Buy, hold or sell: Fidelity Global Dividend

Published by on 14 June 2016.
Last updated on 14 June 2016

The £381 million fund is ranked third out of the 25 funds in the Investment Association (IA) global equity income sector over the period from its launch in January 2012 to the end of April.

It is ranked number one over three years, returning 33.7% against a sector average of 18.3%.

Roberts seeks 'companies with sustainable yields and dividend growth potential in order to provide a distribution to shareholders that grows every year'. The fund currently yields 2.9%.

Buy: General Electric (NYSE:GE)

General Electric has been a long-term underperformer, according to Roberts, due to a 'sprawling group structure'. For over a decade, he says, investor attitudes to the stock were apathetic at best.

For years its profit and loss statement was dominated by the financial services part of its business, GE Capital - but the vast majority of that asset base has been sold over the past year or so, along with a further disposal of other non-core industrial businesses.

This “will be a good catalyst for performance”, says Roberts.

He bought into GE in September 2015 at $24 (£16.60), and the firm now accounts for 3% of the portfolio. The share price has since climbed to $30.

GE is now dominated by three divisions - power and water, aviation and healthcare - which according to Roberts “operate in oligopolistic markets with very high barriers to entry”.

He therefore expects “a very resilient earnings profile, despite the element of cyclicality that is inherent with industrial businesses”.


Hold: Glaxosmithkline (LON:GSK)

Roberts aims to allocate around a quarter of his portfolio to the healthcare sector, a decision made back in early 2012, at a time when “it was a contrarian call to have such a large weighting to the sector”.

“I was confident that prospects [for the sector] would start to look much better as research and development started to pick up,” he explains.

“Demographics plus greater penetration into emerging markets are both strong tailwinds, offset slightly by pressures on healthcare budgets in developed countries.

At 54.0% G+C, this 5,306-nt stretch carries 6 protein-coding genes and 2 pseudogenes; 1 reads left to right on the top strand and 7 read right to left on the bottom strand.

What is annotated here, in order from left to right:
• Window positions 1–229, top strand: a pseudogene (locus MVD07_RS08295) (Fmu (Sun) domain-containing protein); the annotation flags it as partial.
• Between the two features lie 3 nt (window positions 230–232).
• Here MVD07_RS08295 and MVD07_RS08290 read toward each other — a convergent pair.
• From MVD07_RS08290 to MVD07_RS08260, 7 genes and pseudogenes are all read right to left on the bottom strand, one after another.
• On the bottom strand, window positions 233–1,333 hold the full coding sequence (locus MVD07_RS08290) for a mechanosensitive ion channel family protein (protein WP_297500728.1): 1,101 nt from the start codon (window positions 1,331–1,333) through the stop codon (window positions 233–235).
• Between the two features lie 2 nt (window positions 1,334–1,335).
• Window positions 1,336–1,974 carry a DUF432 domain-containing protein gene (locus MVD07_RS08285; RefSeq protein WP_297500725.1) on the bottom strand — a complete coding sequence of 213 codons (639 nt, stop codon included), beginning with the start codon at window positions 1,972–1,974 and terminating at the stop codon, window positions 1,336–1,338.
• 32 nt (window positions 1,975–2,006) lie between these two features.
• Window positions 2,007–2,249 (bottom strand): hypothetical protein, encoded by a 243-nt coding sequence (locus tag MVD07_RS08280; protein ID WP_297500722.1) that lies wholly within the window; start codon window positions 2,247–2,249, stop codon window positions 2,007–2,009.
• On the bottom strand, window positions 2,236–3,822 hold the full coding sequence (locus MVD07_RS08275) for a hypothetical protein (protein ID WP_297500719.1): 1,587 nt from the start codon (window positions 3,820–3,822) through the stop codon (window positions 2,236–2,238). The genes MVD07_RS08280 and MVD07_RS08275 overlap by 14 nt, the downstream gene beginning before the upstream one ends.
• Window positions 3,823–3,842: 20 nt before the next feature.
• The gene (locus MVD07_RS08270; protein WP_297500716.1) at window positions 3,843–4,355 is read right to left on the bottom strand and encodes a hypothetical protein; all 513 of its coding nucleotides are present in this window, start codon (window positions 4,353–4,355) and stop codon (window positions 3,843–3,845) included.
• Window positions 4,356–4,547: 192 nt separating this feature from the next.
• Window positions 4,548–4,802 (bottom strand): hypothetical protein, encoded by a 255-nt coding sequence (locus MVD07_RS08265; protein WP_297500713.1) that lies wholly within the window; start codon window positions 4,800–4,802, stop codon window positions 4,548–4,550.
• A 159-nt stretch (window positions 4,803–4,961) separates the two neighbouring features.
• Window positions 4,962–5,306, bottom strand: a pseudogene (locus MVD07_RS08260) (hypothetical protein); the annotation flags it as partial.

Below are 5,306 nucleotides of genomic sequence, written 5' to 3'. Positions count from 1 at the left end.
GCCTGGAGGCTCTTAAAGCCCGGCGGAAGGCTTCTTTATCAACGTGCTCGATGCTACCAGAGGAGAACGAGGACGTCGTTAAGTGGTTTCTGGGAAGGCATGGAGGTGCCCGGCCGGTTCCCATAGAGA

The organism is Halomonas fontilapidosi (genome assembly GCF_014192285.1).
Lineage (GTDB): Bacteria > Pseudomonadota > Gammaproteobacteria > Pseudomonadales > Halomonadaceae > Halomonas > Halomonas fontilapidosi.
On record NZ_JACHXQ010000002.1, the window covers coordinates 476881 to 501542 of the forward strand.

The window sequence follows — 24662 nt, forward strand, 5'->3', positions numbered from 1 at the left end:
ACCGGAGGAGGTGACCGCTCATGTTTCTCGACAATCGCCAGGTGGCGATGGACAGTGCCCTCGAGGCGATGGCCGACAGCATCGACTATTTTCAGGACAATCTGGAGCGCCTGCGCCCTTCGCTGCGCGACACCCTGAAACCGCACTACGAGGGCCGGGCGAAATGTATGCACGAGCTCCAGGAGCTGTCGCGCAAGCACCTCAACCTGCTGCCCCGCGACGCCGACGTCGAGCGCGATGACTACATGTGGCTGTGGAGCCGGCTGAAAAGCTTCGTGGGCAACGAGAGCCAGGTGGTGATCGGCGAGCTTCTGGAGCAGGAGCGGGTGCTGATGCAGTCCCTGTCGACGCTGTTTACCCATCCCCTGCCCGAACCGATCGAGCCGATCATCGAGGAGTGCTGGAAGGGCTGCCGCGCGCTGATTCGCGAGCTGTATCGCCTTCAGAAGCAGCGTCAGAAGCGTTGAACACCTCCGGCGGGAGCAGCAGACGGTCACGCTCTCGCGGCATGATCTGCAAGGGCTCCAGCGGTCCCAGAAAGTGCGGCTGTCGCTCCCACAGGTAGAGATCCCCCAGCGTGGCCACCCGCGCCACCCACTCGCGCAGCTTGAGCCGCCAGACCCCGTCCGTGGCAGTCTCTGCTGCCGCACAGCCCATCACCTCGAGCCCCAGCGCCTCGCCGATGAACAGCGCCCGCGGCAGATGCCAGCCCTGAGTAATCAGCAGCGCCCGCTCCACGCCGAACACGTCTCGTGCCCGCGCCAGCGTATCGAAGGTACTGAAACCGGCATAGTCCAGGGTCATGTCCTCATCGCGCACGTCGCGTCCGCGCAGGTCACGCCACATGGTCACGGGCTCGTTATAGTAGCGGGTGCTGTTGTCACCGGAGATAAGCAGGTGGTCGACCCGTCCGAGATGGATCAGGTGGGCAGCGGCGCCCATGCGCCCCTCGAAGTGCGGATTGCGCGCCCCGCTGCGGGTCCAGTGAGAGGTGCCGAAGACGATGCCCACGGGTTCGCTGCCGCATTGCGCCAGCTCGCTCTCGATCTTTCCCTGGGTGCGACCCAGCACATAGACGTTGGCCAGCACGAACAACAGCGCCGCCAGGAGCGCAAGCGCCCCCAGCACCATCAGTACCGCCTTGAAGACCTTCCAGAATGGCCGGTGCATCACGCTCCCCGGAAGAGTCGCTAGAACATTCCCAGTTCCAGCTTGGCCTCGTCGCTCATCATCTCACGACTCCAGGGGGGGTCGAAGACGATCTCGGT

“Valuation multiples in the sector looked attractive, especially relative to the wider market.”

Roberts bought into GlaxoSmithKline at the fund's inception at a price of 1,400p.

Although the company's share price has not progressed much in absolute terms (it is currently trading at 1,455p), on a total shareholder return basis including dividends, the shares have returned almost 32%.

GlaxoSmithKline currently yields 5.4%, which is high relative to current levels of cash flow. But Roberts is confident the dividend will not be cut.

Sell: Kraft Heinz (NASDAQ:KHC)

Roberts bought into Kraft Heinz at a price of $60 in December 2014, when it was Kraft Foods.

The firm, which was best known for its dairy products and soft drinks brands, was another contrarian pick in the face of an increased focus in the wider food and drinks sector on healthy eating and wellness.

With the shares trading on a free cash yield of 5% and a 4% dividend yield, Roberts says the valuation looked attractive, with an in-house Fidelity analyst also highlighting a “shareholder-friendly management team focused on growth in cash profits”.

After researching the company, Roberts concluded “there were similarities with Dr Pepper, a company already held in the portfolio, with its US-centric market positioning and management approach”.


The firm merged with Heinz in March 2015 - a deal that turned out to be favourable for Kraft shareholders, who received one-for-one shares plus a special dividend of $16.50 per share.

Roberts sold out on valuation grounds a year later at $76, despite the firm forecasting continued improvements in its margins - indeed, its share price has risen a further $4 since.

However, at the time the market was pricing in earnings before interest and tax of 30 per cent, which, according to Roberts, is well above industry norms. For this reason, the manager says, he could 'no longer justify the valuation from a risk/reward perspective'.